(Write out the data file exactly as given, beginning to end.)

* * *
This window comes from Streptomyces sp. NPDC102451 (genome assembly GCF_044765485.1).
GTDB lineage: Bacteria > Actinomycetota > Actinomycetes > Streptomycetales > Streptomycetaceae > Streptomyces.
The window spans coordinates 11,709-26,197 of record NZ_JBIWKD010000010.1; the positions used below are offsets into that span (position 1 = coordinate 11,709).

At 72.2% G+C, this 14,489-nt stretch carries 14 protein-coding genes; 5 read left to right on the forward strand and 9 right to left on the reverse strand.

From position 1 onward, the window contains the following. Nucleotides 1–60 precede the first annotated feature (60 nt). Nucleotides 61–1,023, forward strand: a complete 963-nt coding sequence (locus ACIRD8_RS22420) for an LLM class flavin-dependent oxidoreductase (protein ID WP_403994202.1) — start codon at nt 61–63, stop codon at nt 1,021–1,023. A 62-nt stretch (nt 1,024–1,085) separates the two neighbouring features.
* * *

This window comes from Streptomyces sp. NPDC102451 (genome assembly GCF_044765485.1).
GTDB lineage: Bacteria > Actinomycetota > Actinomycetes > Streptomycetales > Streptomycetaceae > Streptomyces.
The window spans coordinates 11,709-26,197 of record NZ_JBIWKD010000010.1; the positions used below are offsets into that span (position 1 = coordinate 11,709).

At 72.2% G+C, this 14,489-nt stretch carries 14 protein-coding genes; 5 read left to right on the forward strand and 9 right to left on the reverse strand.

From position 1 onward, the window contains the following. Nucleotides 1–60 precede the first annotated feature (60 nt). Nucleotides 61–1,023, forward strand: a complete 963-nt coding sequence (locus ACIRD8_RS22420) for an LLM class flavin-dependent oxidoreductase (protein ID WP_403994202.1) — start codon at nt 61–63, stop codon at nt 1,021–1,023. A 62-nt stretch (nt 1,024–1,085) separates the two neighbouring features.